How Blue Mountain Heart To Heart Treats Drug Addiction In Eastern Washington

Everett Maroon



Like much of the nation, Benton and Franklin Counties are experiencing a dramatic increase in the number of people dying from overdoses and drug related issues. So as Franklin and Benton Counties work toward opening a joint behavioral health and drug treatment center in Kennewick.

There is one organization already doing the work locally. 

When Blue Mountain Heart to Heart first opened in the mid-80’s, the agency was dedicated to helping people suffering from HIV-AIDS in the Tri-Cities.

Everett Maroon is Executive Director of this community health agency. 

“Initially it was to help them die with dignity before there were any therapeutics on the market and then later as case managers to help them navigate medical and other systems as HIV turned into a chronic condition.”

 Since then, the focus at Blue Mountain Heart to Heart has grown to serve other marginalized groups including people battling substance abuse. 

The agency offers “low barrier” treatments for opioid addiction. Those include prescribing methadone to help users wean off the drug and needle exchanges 

Maroon knows these treatments have detractors, but has seen them help people struggling with addiction. 

“We have so stigmatized people who use drugs that we stigmatize the you know the treatments for those patients…going back to we didn’t really have mental health care right that’s where we sort of the 12 step stuff started in the early 20th century. And, and I will say it works for some people in total abstinence works for some people, devoid of any medication.”

Older man in booth

Chuck Eaton was one of the first to start a needle exchange program in the 60s in New York.



These methods are actually long-standing practices for treating people addicted to drugs. Chuck Eaton has spent his career working in harm reduction and opioid recovery. He was one of the first to set up mobile needle exchanges back in the early 60’s in New York.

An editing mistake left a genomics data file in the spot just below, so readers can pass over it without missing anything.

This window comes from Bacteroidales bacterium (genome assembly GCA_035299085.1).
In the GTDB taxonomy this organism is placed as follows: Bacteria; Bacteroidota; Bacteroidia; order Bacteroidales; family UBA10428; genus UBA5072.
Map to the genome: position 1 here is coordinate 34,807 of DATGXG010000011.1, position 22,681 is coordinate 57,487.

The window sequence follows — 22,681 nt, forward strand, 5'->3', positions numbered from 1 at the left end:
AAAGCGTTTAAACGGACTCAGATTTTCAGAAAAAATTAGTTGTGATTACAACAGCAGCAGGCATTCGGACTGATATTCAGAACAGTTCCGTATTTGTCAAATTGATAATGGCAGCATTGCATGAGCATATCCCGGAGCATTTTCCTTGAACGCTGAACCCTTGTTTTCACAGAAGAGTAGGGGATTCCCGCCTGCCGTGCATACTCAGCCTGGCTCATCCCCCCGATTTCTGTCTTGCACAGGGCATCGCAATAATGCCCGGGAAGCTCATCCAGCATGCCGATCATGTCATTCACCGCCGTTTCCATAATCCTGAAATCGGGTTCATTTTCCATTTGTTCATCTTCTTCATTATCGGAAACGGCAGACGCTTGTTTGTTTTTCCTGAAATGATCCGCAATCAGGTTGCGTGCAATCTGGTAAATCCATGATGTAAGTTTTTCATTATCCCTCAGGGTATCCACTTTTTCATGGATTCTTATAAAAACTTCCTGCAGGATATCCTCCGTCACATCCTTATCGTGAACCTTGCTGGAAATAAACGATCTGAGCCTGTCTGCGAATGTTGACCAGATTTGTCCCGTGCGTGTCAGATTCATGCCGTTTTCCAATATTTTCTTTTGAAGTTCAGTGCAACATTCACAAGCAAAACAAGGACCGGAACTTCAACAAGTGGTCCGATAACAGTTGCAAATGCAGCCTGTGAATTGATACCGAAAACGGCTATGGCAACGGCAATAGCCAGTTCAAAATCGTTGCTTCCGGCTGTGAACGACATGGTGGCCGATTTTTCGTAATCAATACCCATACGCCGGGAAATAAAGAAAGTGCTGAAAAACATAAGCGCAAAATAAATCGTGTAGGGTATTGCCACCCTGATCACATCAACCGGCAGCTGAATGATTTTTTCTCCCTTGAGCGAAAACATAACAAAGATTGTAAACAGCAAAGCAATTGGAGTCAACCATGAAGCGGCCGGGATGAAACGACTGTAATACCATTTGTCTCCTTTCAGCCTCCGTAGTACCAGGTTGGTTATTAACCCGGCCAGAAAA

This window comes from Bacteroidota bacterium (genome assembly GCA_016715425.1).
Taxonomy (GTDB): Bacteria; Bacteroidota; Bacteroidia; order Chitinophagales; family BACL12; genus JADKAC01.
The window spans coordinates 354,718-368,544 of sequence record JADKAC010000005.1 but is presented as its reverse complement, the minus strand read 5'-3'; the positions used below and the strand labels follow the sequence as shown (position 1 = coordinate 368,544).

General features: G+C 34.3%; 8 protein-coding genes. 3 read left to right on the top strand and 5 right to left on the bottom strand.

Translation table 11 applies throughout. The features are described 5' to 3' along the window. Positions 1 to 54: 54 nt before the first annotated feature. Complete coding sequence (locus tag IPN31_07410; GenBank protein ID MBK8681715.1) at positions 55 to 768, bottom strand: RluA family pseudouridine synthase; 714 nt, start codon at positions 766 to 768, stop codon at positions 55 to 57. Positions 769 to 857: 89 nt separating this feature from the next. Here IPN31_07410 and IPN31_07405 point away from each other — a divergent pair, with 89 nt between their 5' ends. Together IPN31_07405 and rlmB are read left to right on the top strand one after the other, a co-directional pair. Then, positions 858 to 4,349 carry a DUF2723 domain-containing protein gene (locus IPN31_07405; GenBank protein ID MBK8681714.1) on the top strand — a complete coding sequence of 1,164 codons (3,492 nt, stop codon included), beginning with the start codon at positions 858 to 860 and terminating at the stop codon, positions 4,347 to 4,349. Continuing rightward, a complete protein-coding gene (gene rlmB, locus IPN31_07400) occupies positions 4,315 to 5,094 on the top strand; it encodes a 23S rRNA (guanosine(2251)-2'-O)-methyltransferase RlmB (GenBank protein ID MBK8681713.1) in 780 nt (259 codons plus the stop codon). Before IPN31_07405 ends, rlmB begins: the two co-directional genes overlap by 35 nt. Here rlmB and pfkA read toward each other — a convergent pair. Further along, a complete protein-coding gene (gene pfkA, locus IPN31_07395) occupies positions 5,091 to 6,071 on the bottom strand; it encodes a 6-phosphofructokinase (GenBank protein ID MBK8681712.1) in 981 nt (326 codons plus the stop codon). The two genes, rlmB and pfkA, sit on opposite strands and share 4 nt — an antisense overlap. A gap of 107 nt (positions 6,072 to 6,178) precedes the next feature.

Eaton “the sooner you could be helpful to a person, the easier and more successful it was to attempt to find alternatives. So early intervention was a good thing. And then there was treatment or recovery.”

By providing clean needles, bleach, and opioid recovery where people lived, Eaton and his colleagues found success in treating addiction. 

Eaton: “It’s history is that recovery has been possible for some people using a 12 step approach…The other side of that issue is that not only is it possible to restore somebody’s control of their own life choices through the years of a drug like methadone.”

When Franklin and Benton Counties open their planned Three Rivers Behavioral Health Recovery Center in Kennewick, it won’t offer these same services. Instead, it will be a place for inpatient detox and mental health care. 

Although Blue Mountain Heart to Heart’s Everett Maroon was not consulted in the planning for that facility, he is seen as an authority on the topic.

He co-wrote the opioid intervention plan for Greater Columbia Behavioral Health or GCBH. That’s the agency  responsible for the delivery of medically necessary behavioral health crisis services in the region without income requirements. It covers nine counties in Washington and the Yakama Nation.  

Blue Mountain Heart to Heart is one of  9 agencies that works with Greater Columbia Behavioral Health. The committee that runs the GCBH are elected county commissioners from each county that is served.  Maroon believes the state needs to increase funding across the state. And step up with more expert advice and money to help those in Eastern Washington. 

Chuck Eaton agrees. He would like to see medical experts serving on the boards of public health and not just elected officials. A bill was passed in the state in 2021 to add medical experts onto local health boards and not just county elected officials.